The most worthless trophy in soccer, even less valuable than Arsène Wenger’s beloved Fourth Place Trophy, is the one annually awarded to the “winner” of the transfer window. Busy, expensive, buzzy transfer seasons only rarely lead to any real-life silverware, so it’s generally wise to treat a club’s much-lauded summer business, and the instant title-contending status said business usually confers, with a healthy touch of skepticism.
Nevertheless, every now and then a team’s window does live up to expectations and brings in a handful of new pieces that form the foundation of a new, title-laden cycle. They might not come around often, but sometimes a Real Madrid-in-2009 does happen. And this busy, expensive, buzzy Chelsea offseason just might be one of them.
Chelsea spent more than €200 million in transfer fees during what the club hopes will be an era-defining transfer window. The bulk of that money, and the basis of their future hopes, went toward signing three new attacking players: Hakim Ziyech, Timo Werner, and Kai Havertz.
The oldest of those three is former Ajax winger Hakim Ziyech, coming over for a reasonable €40 million. The 27-year-old Moroccan is a torment on the right wing, both in terms of scoring and playmaking. The Netherlands called off the Eredivisie season entirely during their 26th game week due to the coronavirus pandemic, but in 21 appearances before that, Ziyech scored six times and assisted 12 more in league play. The year before, when Ajax made the Champions League semifinals, Ziyech notched 16 goals and 13 assists domestically, adding three of each during the continental tournament. He should slot right in nicely, with his through balls setting up the most goal-minded of Chelsea’s big new signings.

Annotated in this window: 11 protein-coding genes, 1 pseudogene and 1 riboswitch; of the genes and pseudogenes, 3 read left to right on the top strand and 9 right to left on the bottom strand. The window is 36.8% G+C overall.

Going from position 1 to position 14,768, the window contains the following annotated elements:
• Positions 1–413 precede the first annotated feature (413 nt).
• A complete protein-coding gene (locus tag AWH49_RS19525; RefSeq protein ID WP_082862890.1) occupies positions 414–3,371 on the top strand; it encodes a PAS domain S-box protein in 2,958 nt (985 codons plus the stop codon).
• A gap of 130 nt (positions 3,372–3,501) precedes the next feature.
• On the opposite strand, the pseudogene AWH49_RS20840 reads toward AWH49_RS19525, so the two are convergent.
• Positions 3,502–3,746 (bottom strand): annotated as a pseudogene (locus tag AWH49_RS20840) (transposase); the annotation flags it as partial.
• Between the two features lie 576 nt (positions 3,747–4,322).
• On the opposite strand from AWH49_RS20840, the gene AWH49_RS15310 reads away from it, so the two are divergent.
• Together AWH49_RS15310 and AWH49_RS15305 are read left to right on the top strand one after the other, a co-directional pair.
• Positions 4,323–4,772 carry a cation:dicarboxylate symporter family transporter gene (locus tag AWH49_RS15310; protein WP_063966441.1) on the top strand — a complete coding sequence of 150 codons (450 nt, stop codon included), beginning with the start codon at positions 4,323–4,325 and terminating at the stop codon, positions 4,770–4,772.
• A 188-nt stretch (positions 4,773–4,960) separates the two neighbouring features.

Despite mutual interest from Liverpool, former RB Leipzig striker Timo Werner instead moved to the blue side of London for €53 million. Werner is nominally a striker, though he’s less a big hold-up target like current Chelsea forward Olivier Giroud and more of a modern pressing forward who runs around a lot, with or without the ball, be it from a central position or from the left wing. The German’s primary value is in his scoring ability, and he proved especially adept on that with the whopping 28 goals he racked up in the Bundesliga last season. Werner’s speed, versatility, intensity, and scoring give Chelsea a hell of a weapon that should be lethal in any number of tactical set-ups.
The crown jewel of Chelsea’s summer, however, was Werner’s compatriot, Kai Havertz, now officially a former Bayer Leverkusen do-it-all attacker. The Blues bought the 21-year-old for €80 million after a protracted transfer saga, and if they can figure out how to best deploy him, Havertz should be worth every penny. Like Werner, Havertz is remarkably versatile; he can play behind a striker, out on the right wing, and even alone up top as a false 9. Also like Werner, Havertz knows how to score, nabbing 12 goals last season and 17 the season prior. He is big and strong and fast, but also surprisingly agile for a man who stands 6-foot-2. That he’s so young, so highly valued, and so good already, means that he’s a great foundational piece around which a club can build a team that can contend for years to come.